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Amor Mundi: A Liberal Nationalism

Hannah Arendt considered calling her magnum opus Amor Mundi: Love of the World. Instead, she settled upon The Human Condition. What is most difficult, Arendt writes, is to love the world as it is, with all the evil and suffering in it. And yet she came to do just that. Loving the world means neither uncritical acceptance nor contemptuous rejection. Above all it means the unwavering facing up to and comprehension of that which is.

Every Sunday, The Hannah Arendt Center Amor Mundi Weekly Newsletter will offer our favorite essays and blog posts from around the web. These essays will help you comprehend the world. And learn to love it.

 

A Liberal Nationalism

 

Hannah Arendt understood that nationalism—ethnic nationalism—could undermine the political equality at the center of the modern state.  But she worried equally if not more about imperialism and globalization. Politics, Arendt argued, is about the artificial constitution of bounded peoples that live together in a common and shared world. Politics sets limits to what we can do ourselves and to others. It is different from economics, for example, which pursues the unlimited and thus amoral goal of infinite growth. Internationalism is like economics in that denies borders denies the limits that meaningful and ethical politics demands. The question, as Arendt frames it, is how to imagine a bounded politics that does not privilege one national or ethnic group over the rest of the citizens in a multicultural society.

 

John Judis argues that the left needs to abandon its internationalism and develop a nationalism that can counter the one offered by Donald Trump and nationalist leaders around the world. For Judis, the recessions of recent decades, the free movement of companies that brings with it a “global race to the bottom in wages, taxes, and regulation,” and free trade which has hollowed out industries in advanced democracies, all call for a response. He sees that Trump’s ethno-nationalist approach is dangerous. But, he writes, that should only encourage liberal leaders to re-imagine nationalism.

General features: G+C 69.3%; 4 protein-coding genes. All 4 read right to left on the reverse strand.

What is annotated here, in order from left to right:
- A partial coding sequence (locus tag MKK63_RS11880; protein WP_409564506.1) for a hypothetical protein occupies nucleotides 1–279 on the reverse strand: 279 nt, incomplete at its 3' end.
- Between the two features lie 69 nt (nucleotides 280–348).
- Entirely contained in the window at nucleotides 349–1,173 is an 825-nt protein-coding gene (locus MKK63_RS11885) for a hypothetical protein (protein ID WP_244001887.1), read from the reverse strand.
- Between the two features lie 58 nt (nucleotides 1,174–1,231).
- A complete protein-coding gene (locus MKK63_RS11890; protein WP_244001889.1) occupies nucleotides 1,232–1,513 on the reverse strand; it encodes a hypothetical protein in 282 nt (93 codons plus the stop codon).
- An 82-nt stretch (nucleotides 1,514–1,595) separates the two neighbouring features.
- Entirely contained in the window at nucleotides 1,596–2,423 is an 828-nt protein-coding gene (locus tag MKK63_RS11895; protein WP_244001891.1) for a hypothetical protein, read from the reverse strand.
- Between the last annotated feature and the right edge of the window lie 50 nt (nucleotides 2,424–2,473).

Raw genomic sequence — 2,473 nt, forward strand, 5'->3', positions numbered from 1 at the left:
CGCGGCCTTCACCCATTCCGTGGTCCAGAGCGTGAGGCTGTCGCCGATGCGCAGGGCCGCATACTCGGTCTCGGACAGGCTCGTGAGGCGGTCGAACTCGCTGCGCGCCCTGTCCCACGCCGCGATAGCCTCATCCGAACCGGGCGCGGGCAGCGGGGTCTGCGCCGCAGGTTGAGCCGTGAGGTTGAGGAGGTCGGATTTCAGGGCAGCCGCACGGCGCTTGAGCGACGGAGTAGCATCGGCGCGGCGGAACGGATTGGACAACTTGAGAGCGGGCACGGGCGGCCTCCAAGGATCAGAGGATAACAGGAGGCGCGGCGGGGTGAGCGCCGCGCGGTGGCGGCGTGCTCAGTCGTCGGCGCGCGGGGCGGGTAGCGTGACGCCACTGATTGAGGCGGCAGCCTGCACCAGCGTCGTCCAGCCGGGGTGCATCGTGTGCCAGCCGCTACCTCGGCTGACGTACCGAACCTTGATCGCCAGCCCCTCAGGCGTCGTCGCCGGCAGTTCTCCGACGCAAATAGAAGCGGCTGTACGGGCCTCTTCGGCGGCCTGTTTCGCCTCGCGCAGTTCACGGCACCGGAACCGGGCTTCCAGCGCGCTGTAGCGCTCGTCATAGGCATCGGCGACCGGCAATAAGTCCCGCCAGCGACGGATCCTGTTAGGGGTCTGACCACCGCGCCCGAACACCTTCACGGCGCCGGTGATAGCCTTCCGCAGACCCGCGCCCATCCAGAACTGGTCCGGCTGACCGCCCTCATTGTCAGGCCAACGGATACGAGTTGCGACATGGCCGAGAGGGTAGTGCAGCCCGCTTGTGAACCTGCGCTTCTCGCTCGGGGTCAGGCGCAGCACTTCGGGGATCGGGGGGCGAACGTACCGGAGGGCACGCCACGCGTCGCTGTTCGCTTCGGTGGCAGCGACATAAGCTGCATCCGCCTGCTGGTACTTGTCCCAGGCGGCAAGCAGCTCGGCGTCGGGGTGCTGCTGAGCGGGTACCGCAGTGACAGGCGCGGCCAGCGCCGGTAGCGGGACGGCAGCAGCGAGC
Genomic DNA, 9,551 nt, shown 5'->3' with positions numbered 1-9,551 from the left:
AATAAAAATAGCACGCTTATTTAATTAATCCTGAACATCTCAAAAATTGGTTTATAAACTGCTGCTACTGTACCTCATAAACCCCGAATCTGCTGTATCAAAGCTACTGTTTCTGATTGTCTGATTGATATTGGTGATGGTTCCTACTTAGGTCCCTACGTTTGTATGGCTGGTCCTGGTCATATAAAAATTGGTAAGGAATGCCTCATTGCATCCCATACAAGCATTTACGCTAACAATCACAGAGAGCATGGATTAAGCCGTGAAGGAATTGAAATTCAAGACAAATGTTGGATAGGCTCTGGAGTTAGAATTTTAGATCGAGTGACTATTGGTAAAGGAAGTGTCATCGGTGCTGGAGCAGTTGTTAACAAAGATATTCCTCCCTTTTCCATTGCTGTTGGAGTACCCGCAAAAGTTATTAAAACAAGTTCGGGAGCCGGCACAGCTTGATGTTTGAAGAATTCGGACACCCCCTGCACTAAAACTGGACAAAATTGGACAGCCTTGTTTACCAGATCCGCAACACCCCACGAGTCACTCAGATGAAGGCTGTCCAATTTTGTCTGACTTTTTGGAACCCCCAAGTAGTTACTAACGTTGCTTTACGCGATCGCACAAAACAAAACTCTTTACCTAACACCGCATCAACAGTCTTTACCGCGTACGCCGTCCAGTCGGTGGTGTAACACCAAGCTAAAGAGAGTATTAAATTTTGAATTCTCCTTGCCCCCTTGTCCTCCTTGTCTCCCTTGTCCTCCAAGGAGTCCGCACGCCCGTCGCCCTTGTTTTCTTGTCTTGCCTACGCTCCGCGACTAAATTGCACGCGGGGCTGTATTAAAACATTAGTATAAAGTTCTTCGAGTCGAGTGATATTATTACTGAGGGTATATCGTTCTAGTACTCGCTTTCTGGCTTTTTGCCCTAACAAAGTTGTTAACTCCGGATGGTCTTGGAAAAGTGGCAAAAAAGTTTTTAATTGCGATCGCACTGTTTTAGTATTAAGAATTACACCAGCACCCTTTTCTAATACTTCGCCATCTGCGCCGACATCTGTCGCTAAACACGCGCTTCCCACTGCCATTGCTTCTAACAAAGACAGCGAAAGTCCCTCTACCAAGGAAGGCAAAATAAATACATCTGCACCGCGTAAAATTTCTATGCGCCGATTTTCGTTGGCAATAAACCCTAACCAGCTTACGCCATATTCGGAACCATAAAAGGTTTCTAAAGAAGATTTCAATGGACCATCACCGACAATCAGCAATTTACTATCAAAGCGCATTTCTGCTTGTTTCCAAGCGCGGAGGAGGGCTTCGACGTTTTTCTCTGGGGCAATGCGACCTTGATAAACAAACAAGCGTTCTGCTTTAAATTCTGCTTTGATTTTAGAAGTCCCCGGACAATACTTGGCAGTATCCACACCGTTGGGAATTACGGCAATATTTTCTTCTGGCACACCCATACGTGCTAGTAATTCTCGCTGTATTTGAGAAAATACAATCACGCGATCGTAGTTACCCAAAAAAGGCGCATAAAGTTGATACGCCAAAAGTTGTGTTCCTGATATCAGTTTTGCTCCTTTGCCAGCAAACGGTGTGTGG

—Roger Berkowitz

 

“But these failings should not lead you to dismiss the value of nationalism, which, by itself, is neither good nor evil, liberal nor conservative. The perception of a common national identity is essential to democracies and to the modern welfare state, which depends on the willingness of citizens to pay taxes to aid fellow citizens whom they may never have set eyes upon.…

 

In all of these areas, Mr. Trump has harmed, not strengthened, our nation. Yet in the United States, the liberal opposition has generally failed to acknowledge what is valid in the today’s nationalist backlash. Many liberal pundits and political scientists continue to echo Hillary Clinton in characterizing Mr. Trump’s supporters in 2016 as deplorables. They denounce Mr. Trump’s tariffs without proposing any plausible means of counterbalancing the huge surpluses from China and Germany. They dismiss as a lost cause the attempt to revive the towns of the Midwest and South by reviving manufacturing. They rightly insist that the United States find a way to integrate and assimilate the country’s 12 million or more unauthorized immigrants, but they ignore the continuing flood of people without papers crossing the border or overstaying their visas and they dismiss attempts to change national priorities toward skilled immigrants.